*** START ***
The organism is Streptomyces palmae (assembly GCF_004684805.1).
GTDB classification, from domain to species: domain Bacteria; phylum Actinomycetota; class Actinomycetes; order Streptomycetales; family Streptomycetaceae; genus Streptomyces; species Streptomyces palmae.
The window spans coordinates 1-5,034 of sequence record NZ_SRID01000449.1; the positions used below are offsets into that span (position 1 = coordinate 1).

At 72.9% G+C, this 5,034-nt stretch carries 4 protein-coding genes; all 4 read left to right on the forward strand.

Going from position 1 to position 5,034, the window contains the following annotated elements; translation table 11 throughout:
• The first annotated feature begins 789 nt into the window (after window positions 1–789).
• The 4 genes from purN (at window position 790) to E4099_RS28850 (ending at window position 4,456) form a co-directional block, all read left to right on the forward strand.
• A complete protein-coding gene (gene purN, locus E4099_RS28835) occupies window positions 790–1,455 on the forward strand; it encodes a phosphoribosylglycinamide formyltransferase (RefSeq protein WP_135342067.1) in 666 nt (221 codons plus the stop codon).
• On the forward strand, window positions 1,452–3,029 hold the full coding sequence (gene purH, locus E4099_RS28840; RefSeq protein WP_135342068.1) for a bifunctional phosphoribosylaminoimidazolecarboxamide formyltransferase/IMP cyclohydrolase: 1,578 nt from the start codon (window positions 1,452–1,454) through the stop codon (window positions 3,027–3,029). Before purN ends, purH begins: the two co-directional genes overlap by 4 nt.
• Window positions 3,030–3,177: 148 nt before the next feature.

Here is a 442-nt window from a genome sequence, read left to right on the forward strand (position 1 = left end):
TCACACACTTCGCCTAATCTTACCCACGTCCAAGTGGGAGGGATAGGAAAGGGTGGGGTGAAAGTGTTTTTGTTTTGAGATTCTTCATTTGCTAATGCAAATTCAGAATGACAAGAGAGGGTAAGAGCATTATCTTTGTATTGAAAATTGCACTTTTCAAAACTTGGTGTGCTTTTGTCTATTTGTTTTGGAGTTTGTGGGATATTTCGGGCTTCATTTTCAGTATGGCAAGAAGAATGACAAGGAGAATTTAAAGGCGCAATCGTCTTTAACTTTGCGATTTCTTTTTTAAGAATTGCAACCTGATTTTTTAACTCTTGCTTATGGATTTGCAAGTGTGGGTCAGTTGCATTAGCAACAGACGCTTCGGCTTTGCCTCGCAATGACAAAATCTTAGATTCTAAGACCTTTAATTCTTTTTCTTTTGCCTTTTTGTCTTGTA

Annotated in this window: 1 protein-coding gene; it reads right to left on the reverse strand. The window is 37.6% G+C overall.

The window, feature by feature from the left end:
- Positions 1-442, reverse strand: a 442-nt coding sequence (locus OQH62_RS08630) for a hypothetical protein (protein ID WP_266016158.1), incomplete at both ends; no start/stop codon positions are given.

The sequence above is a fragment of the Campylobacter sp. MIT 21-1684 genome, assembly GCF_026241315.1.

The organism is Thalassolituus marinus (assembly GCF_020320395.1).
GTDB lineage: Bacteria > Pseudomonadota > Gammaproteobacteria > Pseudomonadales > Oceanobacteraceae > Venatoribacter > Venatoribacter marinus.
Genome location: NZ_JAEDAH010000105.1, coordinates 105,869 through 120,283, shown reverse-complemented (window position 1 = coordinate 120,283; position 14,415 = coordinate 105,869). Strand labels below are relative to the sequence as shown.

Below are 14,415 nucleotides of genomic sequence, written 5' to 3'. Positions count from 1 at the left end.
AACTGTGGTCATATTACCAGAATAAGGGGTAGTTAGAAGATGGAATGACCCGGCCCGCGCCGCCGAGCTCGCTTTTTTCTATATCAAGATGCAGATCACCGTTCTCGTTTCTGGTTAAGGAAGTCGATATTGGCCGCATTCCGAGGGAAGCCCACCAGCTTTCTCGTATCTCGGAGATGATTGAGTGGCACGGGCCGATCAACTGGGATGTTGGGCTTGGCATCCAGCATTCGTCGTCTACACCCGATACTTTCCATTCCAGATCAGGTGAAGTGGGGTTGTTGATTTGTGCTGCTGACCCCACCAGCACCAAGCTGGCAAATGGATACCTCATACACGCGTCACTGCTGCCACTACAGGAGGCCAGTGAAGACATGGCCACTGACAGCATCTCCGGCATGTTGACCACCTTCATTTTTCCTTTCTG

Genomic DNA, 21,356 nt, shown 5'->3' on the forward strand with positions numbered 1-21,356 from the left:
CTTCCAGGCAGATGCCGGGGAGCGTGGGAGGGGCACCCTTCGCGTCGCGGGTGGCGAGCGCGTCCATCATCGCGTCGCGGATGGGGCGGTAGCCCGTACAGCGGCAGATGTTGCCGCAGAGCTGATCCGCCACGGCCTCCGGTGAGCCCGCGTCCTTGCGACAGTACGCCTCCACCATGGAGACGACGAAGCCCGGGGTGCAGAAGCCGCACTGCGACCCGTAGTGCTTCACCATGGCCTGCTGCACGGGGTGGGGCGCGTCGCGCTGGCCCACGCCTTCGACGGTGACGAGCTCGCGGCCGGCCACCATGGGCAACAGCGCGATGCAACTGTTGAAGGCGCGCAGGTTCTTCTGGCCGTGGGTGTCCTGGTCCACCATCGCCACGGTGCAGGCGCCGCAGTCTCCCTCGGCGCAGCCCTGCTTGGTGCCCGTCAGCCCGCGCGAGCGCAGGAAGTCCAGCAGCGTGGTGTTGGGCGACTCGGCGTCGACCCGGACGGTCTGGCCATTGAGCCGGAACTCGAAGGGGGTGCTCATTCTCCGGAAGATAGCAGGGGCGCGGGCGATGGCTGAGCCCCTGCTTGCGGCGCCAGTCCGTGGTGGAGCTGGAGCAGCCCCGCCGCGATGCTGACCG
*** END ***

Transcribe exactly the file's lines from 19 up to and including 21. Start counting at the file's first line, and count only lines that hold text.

Genome location: NZ_JAEDAH010000105.1, coordinates 105,869 through 120,283, shown reverse-complemented (window position 1 = coordinate 120,283; position 14,415 = coordinate 105,869). Strand labels below are relative to the sequence as shown.

Below are 14,415 nucleotides of genomic sequence, written 5' to 3'. Positions count from 1 at the left end.
AACTGTGGTCATATTACCAGAATAAGGGGTAGTTAGAAGATGGAATGACCCGGCCCGCGCCGCCGAGCTCGCTTTTTTCTATATCAAGATGCAGATCACCGTTCTCGTTTCTGGTTAAGGAAGTCGATATTGGCCGCATTCCGAGGGAAGCCCACCAGCTTTCTCGTATCTCGGAGATGATTGAGTGGCACGGGCCGATCAACTGGGATGTTGGGCTTGGCATCCAGCATTCGTCGTCTACACCCGATACTTTCCATTCCAGATCAGGTGAAGTGGGGTTGTTGATTTGTGCTGCTGACCCCACCAGCACCAAGCTGGCAAATGGATACCTCATACACGCGTCACTGCTGCCACTACAGGAGGCCAGTGAAGACATGGCCACTGACAGCATCTCCGGCATGTTGACCACCTTCATTTTTCCTTTCTG